Wednesday, October 8, 2014

Let's Talk Ugly Covers

"Never judge a book by it's cover."

This metaphor has no place in an author's head. Ditch it. Every book is judged by its cover. Honing your craft and writing an excellent book that you've had edited and proofread are but the first steps in moving your baby out into the world.

You have to dress them. And by this I mean dress them properly. Covers are a marketing tool. They are the 'smile on the phone' that your customer sees. They are the reason book catalogue browsers stop and click. A catchy title doesn't hurt either, so don't name your child strange things no one can pronounce. I don't care how much sense it makes in the book.

Indie Cover mistake #1 - Justifying a bad cover or title using the phrase "It makes sense because these elements are in the story."

Reality - Guess what? The only person who knows that is you. The person looking at your cover as they make a purchase decision is wondering why there's unicorn on the front of a murder mystery. This is confusing, not intriguing, and they move on.

And just because I haven't been humiliated or flogged lately, let's take a look at the cover journey for my first book, Girl Found.


Isn't it special? I did it myself, as in, it's a watercolor. Yeah. It should be on my refrigerator under a pineapple. Let's make a game out of all the elements from the book that you find here.

1) Blackbird. Originally Ellen's talent was seeing her dead ancestors, who were always in black, and were sometimes birds, which leads us to...
2) Gravestone with the main character's real name on it. In the first several drafts of Girl Found, Ellen didn't know who she was. But the reader did, without even reading.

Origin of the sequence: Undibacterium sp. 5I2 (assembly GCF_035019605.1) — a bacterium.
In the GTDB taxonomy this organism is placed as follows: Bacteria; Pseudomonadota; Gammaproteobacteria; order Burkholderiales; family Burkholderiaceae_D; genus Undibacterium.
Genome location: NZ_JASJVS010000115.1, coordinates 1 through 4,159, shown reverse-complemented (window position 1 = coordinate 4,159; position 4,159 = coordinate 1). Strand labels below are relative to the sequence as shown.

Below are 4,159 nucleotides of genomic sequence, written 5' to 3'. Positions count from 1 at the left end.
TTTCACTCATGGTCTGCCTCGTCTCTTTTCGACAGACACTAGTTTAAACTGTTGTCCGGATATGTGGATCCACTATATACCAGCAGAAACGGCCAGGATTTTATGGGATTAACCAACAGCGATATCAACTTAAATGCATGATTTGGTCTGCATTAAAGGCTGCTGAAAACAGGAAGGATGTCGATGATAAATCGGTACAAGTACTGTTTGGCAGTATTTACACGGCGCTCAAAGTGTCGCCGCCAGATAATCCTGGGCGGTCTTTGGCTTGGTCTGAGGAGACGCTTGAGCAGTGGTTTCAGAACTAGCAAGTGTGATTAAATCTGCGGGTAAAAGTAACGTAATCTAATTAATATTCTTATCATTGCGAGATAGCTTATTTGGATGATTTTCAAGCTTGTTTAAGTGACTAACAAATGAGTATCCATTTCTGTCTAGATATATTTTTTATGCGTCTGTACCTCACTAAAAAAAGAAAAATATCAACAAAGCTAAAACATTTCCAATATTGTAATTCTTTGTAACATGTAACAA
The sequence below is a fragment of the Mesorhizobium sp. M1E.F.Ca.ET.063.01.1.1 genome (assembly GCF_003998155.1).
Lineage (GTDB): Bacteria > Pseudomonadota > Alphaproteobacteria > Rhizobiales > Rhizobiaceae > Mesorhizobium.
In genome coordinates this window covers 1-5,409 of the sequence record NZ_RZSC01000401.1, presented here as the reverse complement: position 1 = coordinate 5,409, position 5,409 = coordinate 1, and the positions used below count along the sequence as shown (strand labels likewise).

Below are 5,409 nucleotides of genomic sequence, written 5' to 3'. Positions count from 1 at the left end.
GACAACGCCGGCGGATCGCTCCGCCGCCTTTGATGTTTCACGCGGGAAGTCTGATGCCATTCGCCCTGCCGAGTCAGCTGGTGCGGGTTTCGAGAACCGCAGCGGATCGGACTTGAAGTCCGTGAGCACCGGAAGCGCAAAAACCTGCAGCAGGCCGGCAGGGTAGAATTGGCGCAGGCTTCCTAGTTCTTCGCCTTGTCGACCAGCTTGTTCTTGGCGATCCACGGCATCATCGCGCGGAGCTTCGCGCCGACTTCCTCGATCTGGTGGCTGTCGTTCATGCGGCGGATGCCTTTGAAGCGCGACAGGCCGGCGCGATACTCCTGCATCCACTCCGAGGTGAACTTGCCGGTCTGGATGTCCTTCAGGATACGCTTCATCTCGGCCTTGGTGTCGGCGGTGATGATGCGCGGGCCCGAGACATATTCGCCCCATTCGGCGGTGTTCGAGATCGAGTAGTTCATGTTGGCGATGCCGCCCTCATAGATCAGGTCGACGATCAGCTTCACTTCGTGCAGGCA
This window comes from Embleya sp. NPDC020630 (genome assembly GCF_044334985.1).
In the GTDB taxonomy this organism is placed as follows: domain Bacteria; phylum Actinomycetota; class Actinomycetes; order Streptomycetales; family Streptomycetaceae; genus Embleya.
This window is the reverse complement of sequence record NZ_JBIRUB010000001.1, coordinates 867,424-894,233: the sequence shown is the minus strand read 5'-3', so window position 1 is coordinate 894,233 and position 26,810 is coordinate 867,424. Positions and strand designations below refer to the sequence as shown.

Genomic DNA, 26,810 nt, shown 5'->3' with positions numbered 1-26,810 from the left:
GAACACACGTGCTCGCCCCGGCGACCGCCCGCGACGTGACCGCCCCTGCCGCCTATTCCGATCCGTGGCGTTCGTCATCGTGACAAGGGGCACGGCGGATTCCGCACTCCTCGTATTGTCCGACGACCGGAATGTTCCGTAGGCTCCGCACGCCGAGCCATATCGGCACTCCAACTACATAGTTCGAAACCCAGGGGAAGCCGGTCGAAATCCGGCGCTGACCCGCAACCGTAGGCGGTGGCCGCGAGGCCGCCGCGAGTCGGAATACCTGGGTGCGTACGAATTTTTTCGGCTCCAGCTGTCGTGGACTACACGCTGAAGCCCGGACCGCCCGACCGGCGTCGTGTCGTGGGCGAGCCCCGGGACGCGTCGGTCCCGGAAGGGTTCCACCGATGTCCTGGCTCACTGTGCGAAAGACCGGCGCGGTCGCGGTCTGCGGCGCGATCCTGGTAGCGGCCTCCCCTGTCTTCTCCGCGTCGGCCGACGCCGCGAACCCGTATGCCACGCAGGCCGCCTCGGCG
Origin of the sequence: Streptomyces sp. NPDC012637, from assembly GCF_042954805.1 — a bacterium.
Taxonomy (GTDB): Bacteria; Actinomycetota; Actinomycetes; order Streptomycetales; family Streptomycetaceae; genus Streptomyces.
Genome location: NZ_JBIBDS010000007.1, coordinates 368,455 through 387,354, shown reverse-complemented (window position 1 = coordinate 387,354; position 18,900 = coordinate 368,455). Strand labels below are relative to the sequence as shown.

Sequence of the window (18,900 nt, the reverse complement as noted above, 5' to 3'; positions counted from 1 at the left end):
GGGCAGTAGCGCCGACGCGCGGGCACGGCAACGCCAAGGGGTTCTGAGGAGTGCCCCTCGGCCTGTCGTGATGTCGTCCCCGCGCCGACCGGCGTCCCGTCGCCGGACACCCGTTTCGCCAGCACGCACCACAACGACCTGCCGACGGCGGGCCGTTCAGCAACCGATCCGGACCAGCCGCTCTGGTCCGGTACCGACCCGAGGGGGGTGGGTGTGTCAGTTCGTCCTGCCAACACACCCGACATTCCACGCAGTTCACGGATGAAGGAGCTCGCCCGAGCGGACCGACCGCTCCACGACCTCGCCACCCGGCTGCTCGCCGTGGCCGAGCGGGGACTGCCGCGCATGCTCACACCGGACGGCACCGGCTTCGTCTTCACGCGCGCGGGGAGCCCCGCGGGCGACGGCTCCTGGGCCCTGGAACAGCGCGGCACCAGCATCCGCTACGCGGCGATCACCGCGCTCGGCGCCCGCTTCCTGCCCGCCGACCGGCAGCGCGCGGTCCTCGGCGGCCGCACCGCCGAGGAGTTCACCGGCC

3) The floating pages - of a contract that would seal her fate.
4) The title font. It had something to do with being processed formally through government channels...?

See what I mean?


It told a story. That's not the purpose of your cover. Your book does that. Your cover is supposed to catch the eye, exemplify the genre, and look professional doing it. I'd give myself a six or a seven out of ten for genre, it does convey paranormal, but the other two I can't be that nice about.



This cover was professionally done by graphic artist Amalia Chitulescu.

Major difference. The entire expectation of what you will find inside the cover changes dramatically.

The futuristic backdrop of the story is represented. The heroine with attitude is present. And the elements all form one synergistic picture that catches the eye.

The paranormal angle in this cover is light, and it's all centered on the trident 'U' in Found. The blurb or the pitch conveys the majority of the paranormal element. The tag line is "She can see the past with a touch of her hand." Technically, that is not part of the cover.



So, if I were rating this one, I'd say eight or nine for visual interest that results in a click. Five or six for Genre, based on the Paranormal tag, but there is a strong space opera thread running through the story as well. Eight or nine when considering that. Ten for professional appearance.

Much better. I'd send the other one to my mother, but she quite hanging kids art up around the house.

Thank you, to all the people who beat into me that covers are nothing to compromise on.






No comments:

Post a Comment